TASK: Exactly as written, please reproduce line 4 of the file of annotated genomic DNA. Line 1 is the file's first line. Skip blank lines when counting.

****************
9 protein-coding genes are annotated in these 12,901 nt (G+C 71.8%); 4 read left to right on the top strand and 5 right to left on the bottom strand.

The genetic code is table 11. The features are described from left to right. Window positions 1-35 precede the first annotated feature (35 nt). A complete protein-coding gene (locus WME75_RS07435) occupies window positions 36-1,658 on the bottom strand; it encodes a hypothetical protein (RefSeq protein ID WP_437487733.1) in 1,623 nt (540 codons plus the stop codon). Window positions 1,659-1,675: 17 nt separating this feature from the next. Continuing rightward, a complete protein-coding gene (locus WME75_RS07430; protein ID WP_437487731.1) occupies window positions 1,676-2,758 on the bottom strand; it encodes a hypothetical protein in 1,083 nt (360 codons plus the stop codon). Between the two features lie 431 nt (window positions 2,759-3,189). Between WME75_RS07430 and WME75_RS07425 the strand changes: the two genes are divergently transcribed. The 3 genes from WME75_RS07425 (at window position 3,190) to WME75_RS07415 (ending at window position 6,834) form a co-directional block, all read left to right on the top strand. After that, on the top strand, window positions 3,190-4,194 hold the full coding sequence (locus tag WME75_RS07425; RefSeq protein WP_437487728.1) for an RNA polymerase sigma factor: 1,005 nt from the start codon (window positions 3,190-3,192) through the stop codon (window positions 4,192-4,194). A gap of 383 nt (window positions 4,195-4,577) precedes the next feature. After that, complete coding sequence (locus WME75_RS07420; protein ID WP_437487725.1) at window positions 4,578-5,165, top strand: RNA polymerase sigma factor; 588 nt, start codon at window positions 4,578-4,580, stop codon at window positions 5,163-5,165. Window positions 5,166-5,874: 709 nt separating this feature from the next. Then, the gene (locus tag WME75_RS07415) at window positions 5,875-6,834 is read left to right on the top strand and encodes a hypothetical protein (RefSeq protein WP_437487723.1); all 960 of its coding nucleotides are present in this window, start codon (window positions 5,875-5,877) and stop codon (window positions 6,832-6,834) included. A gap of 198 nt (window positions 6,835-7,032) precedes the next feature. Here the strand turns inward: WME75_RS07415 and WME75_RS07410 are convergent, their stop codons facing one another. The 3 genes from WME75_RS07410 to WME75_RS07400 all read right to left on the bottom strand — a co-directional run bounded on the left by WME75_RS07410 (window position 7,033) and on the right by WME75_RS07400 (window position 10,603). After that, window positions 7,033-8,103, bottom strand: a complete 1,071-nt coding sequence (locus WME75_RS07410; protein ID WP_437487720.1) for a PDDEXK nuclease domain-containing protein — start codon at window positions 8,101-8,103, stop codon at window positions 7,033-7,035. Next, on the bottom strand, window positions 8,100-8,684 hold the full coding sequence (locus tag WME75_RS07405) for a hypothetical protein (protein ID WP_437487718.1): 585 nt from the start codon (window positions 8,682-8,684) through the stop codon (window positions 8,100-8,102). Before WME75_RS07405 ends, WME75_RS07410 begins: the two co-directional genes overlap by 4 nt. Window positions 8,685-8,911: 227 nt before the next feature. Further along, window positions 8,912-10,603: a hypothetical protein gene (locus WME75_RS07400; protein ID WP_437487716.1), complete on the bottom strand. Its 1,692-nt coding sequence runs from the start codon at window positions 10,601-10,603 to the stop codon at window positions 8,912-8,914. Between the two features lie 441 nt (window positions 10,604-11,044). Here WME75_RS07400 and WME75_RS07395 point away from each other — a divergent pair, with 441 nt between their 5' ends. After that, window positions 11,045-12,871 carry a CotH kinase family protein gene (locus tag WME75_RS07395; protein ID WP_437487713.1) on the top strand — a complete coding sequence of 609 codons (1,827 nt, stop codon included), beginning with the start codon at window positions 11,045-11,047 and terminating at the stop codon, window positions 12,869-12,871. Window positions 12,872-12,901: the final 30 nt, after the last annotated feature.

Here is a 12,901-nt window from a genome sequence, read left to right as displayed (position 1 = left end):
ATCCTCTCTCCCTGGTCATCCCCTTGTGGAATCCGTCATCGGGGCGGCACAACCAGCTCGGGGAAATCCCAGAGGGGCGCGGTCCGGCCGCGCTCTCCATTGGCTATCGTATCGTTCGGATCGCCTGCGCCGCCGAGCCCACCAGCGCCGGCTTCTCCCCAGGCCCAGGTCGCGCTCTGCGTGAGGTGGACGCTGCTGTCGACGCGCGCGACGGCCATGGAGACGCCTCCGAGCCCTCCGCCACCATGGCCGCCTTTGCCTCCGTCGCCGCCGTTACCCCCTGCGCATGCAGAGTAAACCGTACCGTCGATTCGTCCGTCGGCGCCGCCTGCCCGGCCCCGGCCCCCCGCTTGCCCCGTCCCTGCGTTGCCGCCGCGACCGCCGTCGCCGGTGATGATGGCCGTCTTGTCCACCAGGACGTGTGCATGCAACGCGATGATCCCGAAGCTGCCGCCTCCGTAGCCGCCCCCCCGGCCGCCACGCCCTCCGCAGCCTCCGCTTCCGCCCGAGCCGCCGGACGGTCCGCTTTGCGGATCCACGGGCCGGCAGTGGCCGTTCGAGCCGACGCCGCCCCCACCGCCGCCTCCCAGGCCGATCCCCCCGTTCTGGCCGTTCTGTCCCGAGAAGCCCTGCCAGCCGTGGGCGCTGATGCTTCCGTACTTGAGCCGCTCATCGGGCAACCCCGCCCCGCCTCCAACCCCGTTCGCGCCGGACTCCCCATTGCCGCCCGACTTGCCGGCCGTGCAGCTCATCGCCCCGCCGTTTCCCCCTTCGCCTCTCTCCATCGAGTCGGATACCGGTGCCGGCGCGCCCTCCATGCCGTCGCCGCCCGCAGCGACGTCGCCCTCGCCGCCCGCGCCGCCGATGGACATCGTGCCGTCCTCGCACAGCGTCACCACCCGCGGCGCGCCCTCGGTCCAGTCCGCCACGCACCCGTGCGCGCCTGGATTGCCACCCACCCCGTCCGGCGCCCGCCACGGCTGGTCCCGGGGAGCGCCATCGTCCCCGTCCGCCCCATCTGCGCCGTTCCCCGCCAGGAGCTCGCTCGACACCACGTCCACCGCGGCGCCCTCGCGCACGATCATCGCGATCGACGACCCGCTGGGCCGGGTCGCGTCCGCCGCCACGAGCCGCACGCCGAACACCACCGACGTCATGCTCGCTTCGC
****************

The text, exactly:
ATCCTCTCTCCCTGGTCATCCCCTTGTGGAATCCGTCATCGGGGCGGCACAACCAGCTCGGGGAAATCCCAGAGGGGCGCGGTCCGGCCGCGCTCTCCATTGGCTATCGTATCGTTCGGATCGCCTGCGCCGCCGAGCCCACCAGCGCCGGCTTCTCCCCAGGCCCAGGTCGCGCTCTGCGTGAGGTGGACGCTGCTGTCGACGCGCGCGACGGCCATGGAGACGCCTCCGAGCCCTCCGCCACCATGGCCGCCTTTGCCTCCGTCGCCGCCGTTACCCCCTGCGCATGCAGAGTAAACCGTACCGTCGATTCGTCCGTCGGCGCCGCCTGCCCGGCCCCGGCCCCCCGCTTGCCCCGTCCCTGCGTTGCCGCCGCGACCGCCGTCGCCGGTGATGATGGCCGTCTTGTCCACCAGGACGTGTGCATGCAACGCGATGATCCCGAAGCTGCCGCCTCCGTAGCCGCCCCCCCGGCCGCCACGCCCTCCGCAGCCTCCGCTTCCGCCCGAGCCGCCGGACGGTCCGCTTTGCGGATCCACGGGCCGGCAGTGGCCGTTCGAGCCGACGCCGCCCCCACCGCCGCCTCCCAGGCCGATCCCCCCGTTCTGGCCGTTCTGTCCCGAGAAGCCCTGCCAGCCGTGGGCGCTGATGCTTCCGTACTTGAGCCGCTCATCGGGCAACCCCGCCCCGCCTCCAACCCCGTTCGCGCCGGACTCCCCATTGCCGCCCGACTTGCCGGCCGTGCAGCTCATCGCCCCGCCGTTTCCCCCTTCGCCTCTCTCCATCGAGTCGGATACCGGTGCCGGCGCGCCCTCCATGCCGTCGCCGCCCGCAGCGACGTCGCCCTCGCCGCCCGCGCCGCCGATGGACATCGTGCCGTCCTCGCACAGCGTCACCACCCGCGGCGCGCCCTCGGTCCAGTCCGCCACGCACCCGTGCGCGCCTGGATTGCCACCCACCCCGTCCGGCGCCCGCCACGGCTGGTCCCGGGGAGCGCCATCGTCCCCGTCCGCCCCATCTGCGCCGTTCCCCGCCAGGAGCTCGCTCGACACCACGTCCACCGCGGCGCCCTCGCGCACGATCATCGCGATCGACGACCCGCTGGGCCGGGTCGCGTCCGCCGCCACGAGCCGCACGCCGAACACCACCGACGTCATGCTCGCTTCGC